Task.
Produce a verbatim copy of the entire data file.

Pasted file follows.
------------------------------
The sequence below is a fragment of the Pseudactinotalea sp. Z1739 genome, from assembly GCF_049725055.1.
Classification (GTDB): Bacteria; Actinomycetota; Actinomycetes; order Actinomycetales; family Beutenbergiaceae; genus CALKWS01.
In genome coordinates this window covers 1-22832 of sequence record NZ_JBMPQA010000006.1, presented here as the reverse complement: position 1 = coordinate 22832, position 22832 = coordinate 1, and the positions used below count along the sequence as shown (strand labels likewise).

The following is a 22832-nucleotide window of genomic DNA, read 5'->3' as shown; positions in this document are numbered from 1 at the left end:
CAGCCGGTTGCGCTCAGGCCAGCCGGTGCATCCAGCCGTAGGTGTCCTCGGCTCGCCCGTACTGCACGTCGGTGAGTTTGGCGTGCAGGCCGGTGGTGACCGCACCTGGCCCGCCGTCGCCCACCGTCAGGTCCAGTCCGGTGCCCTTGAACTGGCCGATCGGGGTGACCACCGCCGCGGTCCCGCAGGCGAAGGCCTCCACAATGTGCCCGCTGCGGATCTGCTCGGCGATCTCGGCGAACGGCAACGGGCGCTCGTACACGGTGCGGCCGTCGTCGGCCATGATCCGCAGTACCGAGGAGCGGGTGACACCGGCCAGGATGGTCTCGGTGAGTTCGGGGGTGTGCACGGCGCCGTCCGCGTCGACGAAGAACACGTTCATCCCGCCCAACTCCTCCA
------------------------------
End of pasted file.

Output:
The sequence below is a fragment of the Pseudactinotalea sp. Z1739 genome, from assembly GCF_049725055.1.
Classification (GTDB): Bacteria; Actinomycetota; Actinomycetes; order Actinomycetales; family Beutenbergiaceae; genus CALKWS01.
In genome coordinates this window covers 1-22832 of sequence record NZ_JBMPQA010000006.1, presented here as the reverse complement: position 1 = coordinate 22832, position 22832 = coordinate 1, and the positions used below count along the sequence as shown (strand labels likewise).

The following is a 22832-nucleotide window of genomic DNA, read 5'->3' as shown; positions in this document are numbered from 1 at the left end:
CAGCCGGTTGCGCTCAGGCCAGCCGGTGCATCCAGCCGTAGGTGTCCTCGGCTCGCCCGTACTGCACGTCGGTGAGTTTGGCGTGCAGGCCGGTGGTGACCGCACCTGGCCCGCCGTCGCCCACCGTCAGGTCCAGTCCGGTGCCCTTGAACTGGCCGATCGGGGTGACCACCGCCGCGGTCCCGCAGGCGAAGGCCTCCACAATGTGCCCGCTGCGGATCTGCTCGGCGATCTCGGCGAACGGCAACGGGCGCTCGTACACGGTGCGGCCGTCGTCGGCCATGATCCGCAGTACCGAGGAGCGGGTGACACCGGCCAGGATGGTCTCGGTGAGTTCGGGGGTGTGCACGGCGCCGTCCGCGTCGACGAAGAACACGTTCATCCCGCCCAACTCCTCCA